This set is nicely presented and we're hoping it'll perform brilliantly.
If there are plenty of Elvis fans there on the day.
All being well, the stamps should be upwards of their £50 to £100 estimate.
Still to come on Cash In The Celebrity Attic ...
We try to spot who could bid on some of our musical memorabilia.
It is a real niche collecting area.
-Do we think we've got them in today?
-We'll soon find out.
Carol can't contain her excitement with some unexpected results.
Yes! Rock and roll!
That's great, isn't it?
But will our luck hold out? Find out at the final fall of the gavel.
Now it's been a good few weeks since we visited Carol at her lovely cottage down in Brighton.
And we found plenty of really eclectic items to bring here
to Chiswick auction rooms in west London.
Now Carol is hoping to raise £400 to £500 for her charity but the more we make, the better.
Her items have been on display in the saleroom for a good few days
leading up to the sale to give them the best possible chance.
They should have received plenty of interest from prospective buyers.
John spotted the Elvis stamps.
Is he still confident they'll achieve his estimate?
What do you expect these to go for?
I've got £50 to £100 for it and I think it's a nice thing, it's ready
-to go, a good present for somebody.
-She's got quite a lot of musical related items.
Yes, she's a bit of a rock chick.
She's got nice picture disks and some coloured vinyl as well.
I like the really sophisticated Art Deco style lamp.
-I thought that was gorgeous.
-Yes, that was quite nice. Eye-catching.
We can't afford for anything not to sell very well today.
So it's quite a pressurised environment so do we want to put Elvis down?
And don't leave the building, stay with us, all right?
The room is filling up nicely as we approach the start of the auction.
Hopefully these dealers have come laden with money to spend.
Carol's looking forward to the sale and Nina's here too, lending some moral support.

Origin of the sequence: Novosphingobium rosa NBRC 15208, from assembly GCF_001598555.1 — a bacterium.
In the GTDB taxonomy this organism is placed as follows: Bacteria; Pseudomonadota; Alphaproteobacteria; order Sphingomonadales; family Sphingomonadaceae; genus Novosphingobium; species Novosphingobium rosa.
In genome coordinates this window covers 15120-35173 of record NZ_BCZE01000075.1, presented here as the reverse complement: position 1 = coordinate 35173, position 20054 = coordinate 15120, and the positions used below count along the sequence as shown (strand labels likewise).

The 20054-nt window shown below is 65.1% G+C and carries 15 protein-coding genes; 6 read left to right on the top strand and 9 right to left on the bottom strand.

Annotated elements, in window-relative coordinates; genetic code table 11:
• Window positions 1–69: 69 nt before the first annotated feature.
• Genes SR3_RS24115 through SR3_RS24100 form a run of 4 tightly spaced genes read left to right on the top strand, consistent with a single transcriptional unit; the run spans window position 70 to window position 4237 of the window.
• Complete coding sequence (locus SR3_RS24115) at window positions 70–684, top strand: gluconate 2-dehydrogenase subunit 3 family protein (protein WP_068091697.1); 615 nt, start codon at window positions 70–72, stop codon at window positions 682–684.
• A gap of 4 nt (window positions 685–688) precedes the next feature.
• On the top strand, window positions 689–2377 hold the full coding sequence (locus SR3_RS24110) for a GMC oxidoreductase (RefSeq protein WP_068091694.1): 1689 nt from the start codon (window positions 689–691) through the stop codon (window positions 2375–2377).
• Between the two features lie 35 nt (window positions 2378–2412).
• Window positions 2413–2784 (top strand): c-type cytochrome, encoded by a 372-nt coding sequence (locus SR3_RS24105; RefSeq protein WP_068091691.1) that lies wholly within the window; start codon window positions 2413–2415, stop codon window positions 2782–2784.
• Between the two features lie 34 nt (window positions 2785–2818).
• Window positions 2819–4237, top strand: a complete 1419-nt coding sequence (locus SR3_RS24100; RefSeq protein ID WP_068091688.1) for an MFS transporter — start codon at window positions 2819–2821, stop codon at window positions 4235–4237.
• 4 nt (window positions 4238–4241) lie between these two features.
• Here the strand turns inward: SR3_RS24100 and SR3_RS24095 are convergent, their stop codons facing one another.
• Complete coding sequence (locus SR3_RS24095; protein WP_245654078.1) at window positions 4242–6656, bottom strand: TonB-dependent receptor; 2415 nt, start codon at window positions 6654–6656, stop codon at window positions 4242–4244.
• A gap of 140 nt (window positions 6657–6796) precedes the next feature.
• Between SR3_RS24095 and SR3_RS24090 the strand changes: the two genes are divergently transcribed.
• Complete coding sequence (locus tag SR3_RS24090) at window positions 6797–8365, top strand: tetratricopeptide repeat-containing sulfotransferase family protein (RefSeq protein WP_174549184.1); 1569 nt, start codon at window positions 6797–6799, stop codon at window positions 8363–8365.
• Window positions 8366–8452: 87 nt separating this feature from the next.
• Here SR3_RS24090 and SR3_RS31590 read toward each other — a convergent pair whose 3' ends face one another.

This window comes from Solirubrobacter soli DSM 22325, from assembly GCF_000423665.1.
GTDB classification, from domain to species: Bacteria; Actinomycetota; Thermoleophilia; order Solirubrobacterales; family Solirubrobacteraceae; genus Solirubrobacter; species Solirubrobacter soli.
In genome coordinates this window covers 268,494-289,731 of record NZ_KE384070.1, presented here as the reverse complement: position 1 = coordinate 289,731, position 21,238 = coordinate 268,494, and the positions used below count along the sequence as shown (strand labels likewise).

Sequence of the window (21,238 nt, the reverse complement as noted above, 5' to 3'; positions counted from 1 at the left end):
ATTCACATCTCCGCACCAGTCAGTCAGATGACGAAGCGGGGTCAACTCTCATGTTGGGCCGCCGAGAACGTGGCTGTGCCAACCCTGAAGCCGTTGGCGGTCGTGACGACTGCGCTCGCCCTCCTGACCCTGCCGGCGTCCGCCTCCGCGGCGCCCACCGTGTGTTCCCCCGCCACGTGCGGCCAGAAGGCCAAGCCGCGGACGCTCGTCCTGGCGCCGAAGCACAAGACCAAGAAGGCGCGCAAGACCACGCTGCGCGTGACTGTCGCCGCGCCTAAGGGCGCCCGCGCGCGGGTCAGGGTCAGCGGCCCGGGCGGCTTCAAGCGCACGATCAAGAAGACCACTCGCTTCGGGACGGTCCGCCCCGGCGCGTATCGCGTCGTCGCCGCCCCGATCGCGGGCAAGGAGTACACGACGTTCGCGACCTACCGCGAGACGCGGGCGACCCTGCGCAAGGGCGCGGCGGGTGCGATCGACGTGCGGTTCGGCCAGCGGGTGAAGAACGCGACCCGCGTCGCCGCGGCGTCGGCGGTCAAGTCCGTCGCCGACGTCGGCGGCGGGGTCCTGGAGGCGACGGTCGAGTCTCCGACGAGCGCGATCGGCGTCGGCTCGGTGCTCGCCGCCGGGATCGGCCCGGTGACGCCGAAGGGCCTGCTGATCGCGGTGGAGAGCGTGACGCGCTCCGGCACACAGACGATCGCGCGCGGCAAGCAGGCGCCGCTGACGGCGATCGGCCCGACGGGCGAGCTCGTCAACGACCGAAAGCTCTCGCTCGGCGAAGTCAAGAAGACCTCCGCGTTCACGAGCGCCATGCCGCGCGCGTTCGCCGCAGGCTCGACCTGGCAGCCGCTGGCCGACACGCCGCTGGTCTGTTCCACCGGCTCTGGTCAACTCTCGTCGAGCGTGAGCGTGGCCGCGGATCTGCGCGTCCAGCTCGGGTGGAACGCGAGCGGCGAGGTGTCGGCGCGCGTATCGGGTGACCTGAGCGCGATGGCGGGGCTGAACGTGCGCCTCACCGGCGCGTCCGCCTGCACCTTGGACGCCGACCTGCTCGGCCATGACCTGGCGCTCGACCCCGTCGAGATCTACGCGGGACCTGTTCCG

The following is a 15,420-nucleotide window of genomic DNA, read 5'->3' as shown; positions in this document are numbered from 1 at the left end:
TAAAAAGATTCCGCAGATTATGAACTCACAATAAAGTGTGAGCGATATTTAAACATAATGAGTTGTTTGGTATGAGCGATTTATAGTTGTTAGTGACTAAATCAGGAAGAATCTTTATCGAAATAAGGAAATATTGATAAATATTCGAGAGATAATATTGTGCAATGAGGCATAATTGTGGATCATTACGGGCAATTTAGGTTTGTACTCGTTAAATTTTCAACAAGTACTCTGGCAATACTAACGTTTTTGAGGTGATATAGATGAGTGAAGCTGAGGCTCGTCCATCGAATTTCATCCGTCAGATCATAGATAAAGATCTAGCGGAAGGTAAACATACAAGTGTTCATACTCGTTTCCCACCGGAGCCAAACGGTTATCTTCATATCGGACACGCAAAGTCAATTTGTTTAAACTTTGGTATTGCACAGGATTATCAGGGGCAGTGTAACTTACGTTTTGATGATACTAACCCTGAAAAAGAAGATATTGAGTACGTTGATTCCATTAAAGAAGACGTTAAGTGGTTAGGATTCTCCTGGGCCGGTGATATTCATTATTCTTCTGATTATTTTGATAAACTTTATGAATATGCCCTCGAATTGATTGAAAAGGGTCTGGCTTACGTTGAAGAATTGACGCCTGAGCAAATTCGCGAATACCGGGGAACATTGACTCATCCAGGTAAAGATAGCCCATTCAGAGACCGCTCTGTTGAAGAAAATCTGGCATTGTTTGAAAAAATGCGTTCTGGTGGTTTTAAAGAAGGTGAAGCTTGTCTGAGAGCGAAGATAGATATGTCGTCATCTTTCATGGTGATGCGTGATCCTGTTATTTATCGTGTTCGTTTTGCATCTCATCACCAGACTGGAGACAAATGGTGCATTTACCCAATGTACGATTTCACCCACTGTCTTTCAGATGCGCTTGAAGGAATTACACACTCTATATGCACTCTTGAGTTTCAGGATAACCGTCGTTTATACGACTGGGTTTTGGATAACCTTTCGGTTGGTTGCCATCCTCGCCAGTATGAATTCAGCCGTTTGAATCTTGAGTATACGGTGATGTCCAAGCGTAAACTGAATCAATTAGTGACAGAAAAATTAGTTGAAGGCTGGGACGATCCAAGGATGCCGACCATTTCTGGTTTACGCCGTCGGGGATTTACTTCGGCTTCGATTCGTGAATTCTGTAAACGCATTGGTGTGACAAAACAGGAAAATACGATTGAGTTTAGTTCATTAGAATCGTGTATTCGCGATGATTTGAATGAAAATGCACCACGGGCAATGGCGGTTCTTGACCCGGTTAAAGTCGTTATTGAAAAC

The first of Carol's lots to go under the hammer
is the collection of copper, including of course an old bed pan.
John valued this lot at £20 to £30.
But seeing they cost Carol nothing, whatever they make is a bonus.
£10, give me £10 for it? £10.
£10. 12 at £10.
12 at £10? We're now at £10.
£12. 15. 18? 18. 20. £18.
£18 are we done? At £18.
£18, finished at £18? That's it.
-Oh, not too good.
We've only just started. It was as flat as a bedpan.
It was really, yes, yes.
OK, so not exactly a bidding frenzy.
Still, we do have our first contribution to the charity pot.
Let's hope the next lot gains a little more interest.
It's Carol's Morning Star dinner service. Royal Doulton, no less.
-Where was this from?
-That was my husband's grandmother, her set.
And then she gave it all to him when he got his first flat.
Oh, bless. That's the way things used to work, wasn't it? Yes, yes.
That's why you very rarely get an entire service together, cos it's all been split up.
-I think that's more or less all there.
-OK, so 30 to £50? Doesn't seem a lot for a dinner service.
You're right, Lorne, it doesn't. It's all there, it's in good condition,
it's Doulton and I think it's a nice retro pattern.
And 30 to £50 does sound cheap but they don't make great sums these days.
I hope I'm wrong, I hope it makes a lot more.
-OK, well, let's see what we get.
-£30 for it, £20 for it.
28, 30, 32, 32.
-It's going up.
40, 42, 45, 48, 50, 55, 60.
Good, good, good.
72? 72, 75, 78.
Saying no. £78, its £78.
That's going to go at £78.
-That's really good.
Did you see how nobody seemed to want to bid at the start?
-It nearly opened at £20.
-It's unfashionable now.